The point is that there is no interest in changing the present make up of the Court. The sole interest is in eliminating the kind of elections that destroy the faith lawyers and the public are willing to impose in the judiciary and, therefore, in our system of justice.


A. Point: The purpose behind the proposal is to select Alabama appellate court judges the same way federal judges are selected.

B. The Truth: This is simply false. See the above paragraphs.


A. Point: In a retention election, it could be too easy to defeat a sitting judge.

B. The Truth: This point is regarded as a good faith concern. But experience in other states with systems like, or similar to, the one proposed by the Bar has been to the contrary. The defeat of sitting judges has been by far the exception rather than the rule. And, there is absolutely no reason to believe that Alabama=s experience will be any different. Special interest groups, including Trial Lawyers, Defense Lawyers, the Business Council and others are no more aggressive in Alabama than in many other states.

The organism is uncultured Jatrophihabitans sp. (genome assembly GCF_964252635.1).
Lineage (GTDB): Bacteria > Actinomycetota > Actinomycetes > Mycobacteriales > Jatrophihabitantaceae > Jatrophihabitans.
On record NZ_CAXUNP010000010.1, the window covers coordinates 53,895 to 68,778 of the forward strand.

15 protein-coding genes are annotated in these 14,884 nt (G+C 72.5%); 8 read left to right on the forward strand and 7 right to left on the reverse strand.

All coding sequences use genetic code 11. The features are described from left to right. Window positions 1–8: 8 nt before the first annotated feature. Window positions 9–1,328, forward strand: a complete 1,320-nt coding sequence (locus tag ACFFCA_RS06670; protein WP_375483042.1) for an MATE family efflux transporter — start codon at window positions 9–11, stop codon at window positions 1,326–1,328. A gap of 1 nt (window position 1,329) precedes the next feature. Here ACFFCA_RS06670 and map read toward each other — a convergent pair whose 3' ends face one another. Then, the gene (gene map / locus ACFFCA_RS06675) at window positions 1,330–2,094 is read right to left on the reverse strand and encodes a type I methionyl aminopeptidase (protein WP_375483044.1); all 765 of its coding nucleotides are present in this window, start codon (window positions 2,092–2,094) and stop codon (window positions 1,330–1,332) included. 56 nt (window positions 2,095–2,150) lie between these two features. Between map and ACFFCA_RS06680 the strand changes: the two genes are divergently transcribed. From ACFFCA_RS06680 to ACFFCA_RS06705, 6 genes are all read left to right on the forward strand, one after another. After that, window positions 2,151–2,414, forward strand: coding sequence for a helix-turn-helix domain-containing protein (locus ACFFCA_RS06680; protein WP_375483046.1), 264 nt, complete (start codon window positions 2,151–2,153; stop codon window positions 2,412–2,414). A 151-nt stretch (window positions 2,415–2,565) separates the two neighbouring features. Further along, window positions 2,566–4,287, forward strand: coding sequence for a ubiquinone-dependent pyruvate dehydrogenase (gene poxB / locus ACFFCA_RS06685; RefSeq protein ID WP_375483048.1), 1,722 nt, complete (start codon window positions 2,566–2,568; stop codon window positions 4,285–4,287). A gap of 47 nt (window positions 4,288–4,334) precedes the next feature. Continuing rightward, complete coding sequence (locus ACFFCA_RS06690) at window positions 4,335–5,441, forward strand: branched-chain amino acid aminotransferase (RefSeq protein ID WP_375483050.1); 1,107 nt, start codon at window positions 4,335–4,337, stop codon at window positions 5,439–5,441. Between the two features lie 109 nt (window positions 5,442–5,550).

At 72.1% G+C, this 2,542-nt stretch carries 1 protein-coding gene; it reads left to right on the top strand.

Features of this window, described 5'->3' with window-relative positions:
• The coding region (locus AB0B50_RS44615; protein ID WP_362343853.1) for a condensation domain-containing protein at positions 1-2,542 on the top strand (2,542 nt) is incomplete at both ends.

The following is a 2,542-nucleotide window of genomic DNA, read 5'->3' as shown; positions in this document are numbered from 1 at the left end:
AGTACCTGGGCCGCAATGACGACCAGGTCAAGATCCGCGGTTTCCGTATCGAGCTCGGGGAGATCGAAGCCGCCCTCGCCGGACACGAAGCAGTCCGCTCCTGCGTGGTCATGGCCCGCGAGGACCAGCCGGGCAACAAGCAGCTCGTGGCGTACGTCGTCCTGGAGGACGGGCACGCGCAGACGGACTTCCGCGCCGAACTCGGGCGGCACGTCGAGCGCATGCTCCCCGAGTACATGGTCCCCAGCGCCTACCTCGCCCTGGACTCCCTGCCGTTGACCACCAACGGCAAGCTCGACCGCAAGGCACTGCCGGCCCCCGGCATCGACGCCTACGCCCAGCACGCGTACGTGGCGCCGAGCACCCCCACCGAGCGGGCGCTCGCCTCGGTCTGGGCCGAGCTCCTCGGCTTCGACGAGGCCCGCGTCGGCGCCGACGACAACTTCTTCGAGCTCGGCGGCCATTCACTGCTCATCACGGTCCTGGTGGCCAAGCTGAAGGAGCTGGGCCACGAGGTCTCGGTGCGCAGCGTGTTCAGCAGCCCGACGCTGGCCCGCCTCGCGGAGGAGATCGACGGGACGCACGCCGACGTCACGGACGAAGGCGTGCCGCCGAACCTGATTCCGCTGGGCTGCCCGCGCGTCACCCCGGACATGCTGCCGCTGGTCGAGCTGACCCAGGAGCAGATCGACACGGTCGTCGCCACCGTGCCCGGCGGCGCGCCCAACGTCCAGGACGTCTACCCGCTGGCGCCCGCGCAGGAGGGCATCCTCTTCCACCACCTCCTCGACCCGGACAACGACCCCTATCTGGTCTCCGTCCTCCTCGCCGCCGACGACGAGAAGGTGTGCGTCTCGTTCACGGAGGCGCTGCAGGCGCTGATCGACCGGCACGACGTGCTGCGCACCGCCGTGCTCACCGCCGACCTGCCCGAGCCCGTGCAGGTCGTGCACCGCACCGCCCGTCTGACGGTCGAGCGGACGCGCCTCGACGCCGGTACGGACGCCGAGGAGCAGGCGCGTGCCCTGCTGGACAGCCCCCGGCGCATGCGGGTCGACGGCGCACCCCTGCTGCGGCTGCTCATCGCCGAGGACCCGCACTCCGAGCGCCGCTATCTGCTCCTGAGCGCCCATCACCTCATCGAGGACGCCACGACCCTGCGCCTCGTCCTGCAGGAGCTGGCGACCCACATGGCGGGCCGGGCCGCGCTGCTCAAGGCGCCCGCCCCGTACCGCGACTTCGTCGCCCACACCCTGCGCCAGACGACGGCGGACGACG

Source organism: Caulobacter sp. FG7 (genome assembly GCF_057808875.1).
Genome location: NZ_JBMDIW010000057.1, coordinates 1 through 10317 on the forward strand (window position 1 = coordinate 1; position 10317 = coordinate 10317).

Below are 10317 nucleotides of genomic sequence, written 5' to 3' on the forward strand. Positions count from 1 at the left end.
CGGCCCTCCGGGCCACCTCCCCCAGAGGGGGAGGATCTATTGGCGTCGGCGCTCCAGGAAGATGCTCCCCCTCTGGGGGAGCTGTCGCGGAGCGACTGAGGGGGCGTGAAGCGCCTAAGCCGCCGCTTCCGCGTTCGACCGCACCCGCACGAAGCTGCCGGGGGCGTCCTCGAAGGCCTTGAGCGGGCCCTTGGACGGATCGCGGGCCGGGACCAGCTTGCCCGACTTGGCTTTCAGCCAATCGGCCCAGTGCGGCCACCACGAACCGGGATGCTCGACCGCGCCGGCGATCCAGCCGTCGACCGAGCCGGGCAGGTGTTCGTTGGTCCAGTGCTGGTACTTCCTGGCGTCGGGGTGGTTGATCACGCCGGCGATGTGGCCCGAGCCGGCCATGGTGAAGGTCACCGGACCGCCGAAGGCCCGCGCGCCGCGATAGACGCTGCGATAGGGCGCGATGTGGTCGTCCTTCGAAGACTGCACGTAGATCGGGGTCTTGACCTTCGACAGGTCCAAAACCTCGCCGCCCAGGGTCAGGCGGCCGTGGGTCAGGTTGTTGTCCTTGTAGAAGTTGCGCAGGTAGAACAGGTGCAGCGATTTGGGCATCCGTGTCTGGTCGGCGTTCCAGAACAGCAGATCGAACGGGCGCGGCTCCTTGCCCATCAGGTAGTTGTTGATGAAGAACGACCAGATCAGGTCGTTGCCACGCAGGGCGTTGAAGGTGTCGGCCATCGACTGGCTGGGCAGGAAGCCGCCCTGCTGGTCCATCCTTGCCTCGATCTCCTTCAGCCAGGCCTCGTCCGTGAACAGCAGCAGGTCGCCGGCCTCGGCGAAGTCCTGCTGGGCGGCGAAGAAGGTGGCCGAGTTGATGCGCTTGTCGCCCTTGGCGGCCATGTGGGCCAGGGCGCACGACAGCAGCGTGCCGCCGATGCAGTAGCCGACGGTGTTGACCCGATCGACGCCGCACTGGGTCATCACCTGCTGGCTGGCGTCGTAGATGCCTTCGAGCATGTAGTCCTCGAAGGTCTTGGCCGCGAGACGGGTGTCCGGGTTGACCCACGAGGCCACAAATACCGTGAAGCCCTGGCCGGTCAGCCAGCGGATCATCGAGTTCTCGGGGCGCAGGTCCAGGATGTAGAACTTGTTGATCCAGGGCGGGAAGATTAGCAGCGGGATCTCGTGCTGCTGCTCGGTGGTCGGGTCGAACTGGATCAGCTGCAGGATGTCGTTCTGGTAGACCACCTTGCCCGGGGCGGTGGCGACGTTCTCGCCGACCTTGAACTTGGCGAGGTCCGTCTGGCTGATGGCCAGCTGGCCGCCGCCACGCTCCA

A. Point: This proposal is radical and out of the mainstream across the United States.

B. The Truth: Alabama is one out of only seven states that still elect judges in contested partisan elections. States that have carefully examined the grave harm contested elections do to their judges and to the public=s confidence in the judiciary, have changed to selection systems like, or similar to, this proposal.


A. Point: The problem has been exaggerated. Not that much money has been spent in Alabama.

B. The Truth: According to the Montgomery Advertiser, for the last decade (ending with the 2004 elections), Alabama was first in the country in the money spent on State Supreme Court elections. During the decade, candidates for the Alabama Supreme Court spent $41 million compared to the $27.5 million spent by the second highest spender, candidates for the Texas Supreme Court.